The long hot Summer is fast approaching. It is a wonderful time for children to enjoy themselves and spend time with family and friends. However, six weeks can mean they forget some of the skills they have learnt. It is a brilliant time to develop a love of reading and also to practice on some of those key skills, in a fun way. I think the best thing is that children can choose what they want to read. You have the opportunity to pick books they are interested in. Here are some easy ways to make reading a fun part of an unforgettable Summer.
Create a Reading Nook
Reading should be a fun enjoyable experience. If children have somewhere relaxing they will want to spend time there. It is easy to create a reading nook for you children. It is lovely to while away an afternoon sitting in the sunshine. All you need is a pretty teepee in the garden like this lovely Flower and Butterly Teepee, a stack of books and some cuddly toys. You may not see them for the rest of the day! On a rainy day you can set up the teepee inside and they can pretend they are camping.
Read to them
It’s easy to imagine that learning to read is simply about children reading and learning letters. The truth is, children learn to read on the laps of their parents. Listening to a story is a lovely way to spend time together, but they are also picking up so much information listening to you. They hear how you pause at full stops and how you put on silly voices for the characters. They learn to pick out letters and relate them to sounds. They learn how to talk about their favourite characters and how they are feeling and why they are behaving the way they do. Of course, children don’t know this, they are just having a lovely time cuddled up listening to their favourite person in the world. Older children also benefit from listening to stories. You can choose something with a reading age a few years above them and this will give you something really meaty to discuss.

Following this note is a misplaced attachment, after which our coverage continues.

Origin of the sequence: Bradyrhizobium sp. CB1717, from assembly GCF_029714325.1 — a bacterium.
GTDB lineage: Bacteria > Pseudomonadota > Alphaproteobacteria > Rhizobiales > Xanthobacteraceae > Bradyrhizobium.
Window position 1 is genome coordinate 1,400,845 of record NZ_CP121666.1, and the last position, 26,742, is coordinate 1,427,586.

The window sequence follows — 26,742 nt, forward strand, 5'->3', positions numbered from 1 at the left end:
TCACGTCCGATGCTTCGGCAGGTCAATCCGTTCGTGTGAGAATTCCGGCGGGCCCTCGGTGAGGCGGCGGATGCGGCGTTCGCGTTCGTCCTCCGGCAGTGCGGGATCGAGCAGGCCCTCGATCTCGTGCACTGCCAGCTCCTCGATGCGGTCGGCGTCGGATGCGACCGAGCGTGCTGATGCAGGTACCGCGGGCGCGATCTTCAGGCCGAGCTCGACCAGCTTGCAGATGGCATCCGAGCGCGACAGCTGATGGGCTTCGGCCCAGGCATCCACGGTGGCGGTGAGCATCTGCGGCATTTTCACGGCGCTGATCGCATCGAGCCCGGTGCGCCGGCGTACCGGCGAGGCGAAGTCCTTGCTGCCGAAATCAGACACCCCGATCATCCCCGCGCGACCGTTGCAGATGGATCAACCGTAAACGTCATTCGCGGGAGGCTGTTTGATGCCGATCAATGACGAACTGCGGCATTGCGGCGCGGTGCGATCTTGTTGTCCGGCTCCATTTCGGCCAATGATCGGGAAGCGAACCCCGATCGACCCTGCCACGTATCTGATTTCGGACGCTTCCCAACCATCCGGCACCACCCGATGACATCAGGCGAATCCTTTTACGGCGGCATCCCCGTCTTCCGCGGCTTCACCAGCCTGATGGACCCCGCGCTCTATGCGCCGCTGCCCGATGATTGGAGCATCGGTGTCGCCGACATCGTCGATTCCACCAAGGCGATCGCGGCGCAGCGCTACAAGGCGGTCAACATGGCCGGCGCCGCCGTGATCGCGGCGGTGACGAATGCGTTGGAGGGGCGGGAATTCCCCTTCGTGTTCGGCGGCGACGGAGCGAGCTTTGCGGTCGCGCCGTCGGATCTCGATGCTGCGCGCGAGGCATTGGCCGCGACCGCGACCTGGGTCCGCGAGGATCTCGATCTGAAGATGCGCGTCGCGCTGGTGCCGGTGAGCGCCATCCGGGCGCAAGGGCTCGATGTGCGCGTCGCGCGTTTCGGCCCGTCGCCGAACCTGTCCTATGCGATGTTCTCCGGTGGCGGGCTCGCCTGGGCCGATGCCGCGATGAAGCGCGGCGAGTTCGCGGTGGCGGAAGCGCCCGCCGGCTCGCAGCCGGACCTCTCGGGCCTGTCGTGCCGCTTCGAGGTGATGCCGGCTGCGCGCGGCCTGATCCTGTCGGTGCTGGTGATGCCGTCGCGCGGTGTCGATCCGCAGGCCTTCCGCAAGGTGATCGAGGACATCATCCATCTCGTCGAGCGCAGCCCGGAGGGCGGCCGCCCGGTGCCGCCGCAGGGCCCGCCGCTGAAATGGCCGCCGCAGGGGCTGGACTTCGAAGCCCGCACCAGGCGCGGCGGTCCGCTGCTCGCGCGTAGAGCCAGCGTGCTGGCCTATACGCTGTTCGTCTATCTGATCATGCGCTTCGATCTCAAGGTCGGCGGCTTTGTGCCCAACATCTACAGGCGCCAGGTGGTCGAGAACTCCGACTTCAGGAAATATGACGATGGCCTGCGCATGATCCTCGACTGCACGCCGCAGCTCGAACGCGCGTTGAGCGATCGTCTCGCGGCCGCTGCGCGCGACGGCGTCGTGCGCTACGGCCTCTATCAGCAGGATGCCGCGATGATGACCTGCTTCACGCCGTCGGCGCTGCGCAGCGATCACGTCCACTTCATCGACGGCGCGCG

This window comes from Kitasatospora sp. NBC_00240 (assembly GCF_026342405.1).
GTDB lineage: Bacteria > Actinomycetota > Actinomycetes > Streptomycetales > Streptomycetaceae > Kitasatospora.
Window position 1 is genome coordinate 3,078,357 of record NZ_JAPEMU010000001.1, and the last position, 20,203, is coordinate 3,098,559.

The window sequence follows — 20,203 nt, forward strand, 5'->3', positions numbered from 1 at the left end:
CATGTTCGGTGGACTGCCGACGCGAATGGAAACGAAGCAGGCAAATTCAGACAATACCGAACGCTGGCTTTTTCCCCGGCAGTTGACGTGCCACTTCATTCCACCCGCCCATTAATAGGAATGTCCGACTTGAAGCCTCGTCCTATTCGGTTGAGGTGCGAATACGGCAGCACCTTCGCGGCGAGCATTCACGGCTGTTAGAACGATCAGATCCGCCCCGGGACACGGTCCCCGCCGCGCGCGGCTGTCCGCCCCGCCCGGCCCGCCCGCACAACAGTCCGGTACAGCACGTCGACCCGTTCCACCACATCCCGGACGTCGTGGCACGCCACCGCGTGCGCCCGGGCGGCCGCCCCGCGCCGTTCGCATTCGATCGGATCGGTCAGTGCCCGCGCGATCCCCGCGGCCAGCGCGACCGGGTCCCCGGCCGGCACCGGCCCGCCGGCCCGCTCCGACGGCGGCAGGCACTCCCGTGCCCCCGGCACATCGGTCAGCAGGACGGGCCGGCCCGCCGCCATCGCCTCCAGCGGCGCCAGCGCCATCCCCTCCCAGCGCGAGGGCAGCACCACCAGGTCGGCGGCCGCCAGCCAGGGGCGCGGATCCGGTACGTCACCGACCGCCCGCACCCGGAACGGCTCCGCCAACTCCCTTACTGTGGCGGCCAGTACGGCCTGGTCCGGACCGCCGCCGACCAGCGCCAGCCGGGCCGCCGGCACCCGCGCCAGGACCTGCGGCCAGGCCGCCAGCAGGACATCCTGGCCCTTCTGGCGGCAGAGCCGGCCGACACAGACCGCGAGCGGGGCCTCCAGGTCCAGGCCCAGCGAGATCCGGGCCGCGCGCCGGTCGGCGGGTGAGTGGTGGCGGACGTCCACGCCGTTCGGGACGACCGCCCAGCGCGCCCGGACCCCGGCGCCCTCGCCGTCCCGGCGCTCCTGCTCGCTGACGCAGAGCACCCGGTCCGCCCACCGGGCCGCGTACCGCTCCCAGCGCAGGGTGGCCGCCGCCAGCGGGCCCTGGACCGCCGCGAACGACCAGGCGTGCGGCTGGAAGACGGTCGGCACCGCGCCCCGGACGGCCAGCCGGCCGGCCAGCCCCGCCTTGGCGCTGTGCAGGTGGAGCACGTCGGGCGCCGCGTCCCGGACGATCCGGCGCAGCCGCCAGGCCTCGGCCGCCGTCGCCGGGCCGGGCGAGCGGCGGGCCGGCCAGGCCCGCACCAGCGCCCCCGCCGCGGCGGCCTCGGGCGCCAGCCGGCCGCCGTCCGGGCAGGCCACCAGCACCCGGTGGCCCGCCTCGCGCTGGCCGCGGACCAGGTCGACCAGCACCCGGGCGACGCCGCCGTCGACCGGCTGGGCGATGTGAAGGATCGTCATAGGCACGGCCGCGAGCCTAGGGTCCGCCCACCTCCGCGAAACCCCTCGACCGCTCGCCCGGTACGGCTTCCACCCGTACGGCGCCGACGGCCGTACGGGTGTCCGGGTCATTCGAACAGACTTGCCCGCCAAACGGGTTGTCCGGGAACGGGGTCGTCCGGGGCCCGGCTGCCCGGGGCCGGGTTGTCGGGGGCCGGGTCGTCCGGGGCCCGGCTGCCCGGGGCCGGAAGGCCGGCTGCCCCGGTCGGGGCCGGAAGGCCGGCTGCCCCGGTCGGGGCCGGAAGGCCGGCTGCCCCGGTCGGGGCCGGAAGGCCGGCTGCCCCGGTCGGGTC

Libraries host a challenge over the Summer. This usually means visiting several times and collecting stickers each time you’ve read a couple of books. At the end of the Summer, the librarians visit the local schools and give out a small prize to children who have completed the challenge. If you are not near a library, then you can challenge your children and set your own prize for completing it.
It’s a good idea to take a book wherever you go. You might be stuck in a queue or at a restaurant and a book will keep you occupied. It also means reading all the environmental print. There have been several generations of children who all learned to read the word “Mcdonalds” as their first word. Wherever you look there are street signs, leaflets and notices to read. Also, lots of children would rather read non-fiction and love to look at manuals.
Read What They Want
Children are so lucky today. There are a wealth of different reading materials to suit every interest type. You can get levelled readers to suit their interests, whether they love superheroes, star wars, fairies or Barbie. These books look fun and exciting and are much more motivating for reluctant readers. Also, it doesn’t always have to be a book. Most children have access to computers, tablets or iPod. You can load these with books they will enjoy. For a lot of children reading on the computer doesn’t feel like reading.
Magazines can be expensive to buy all the time but are a wonderful holiday treat. They are brilliant for taking on long journeys and again feel like fun not work. You can buy a magazine to suit different ages and interests. If you can’t think of a present then a magazine subscription is a great idea.
The key to holiday learning is to make it fun and to let the children lead. At the end of the Summe they will have a passion for reading and without realising it, will have picked up lots of skills along the way.
You might also like: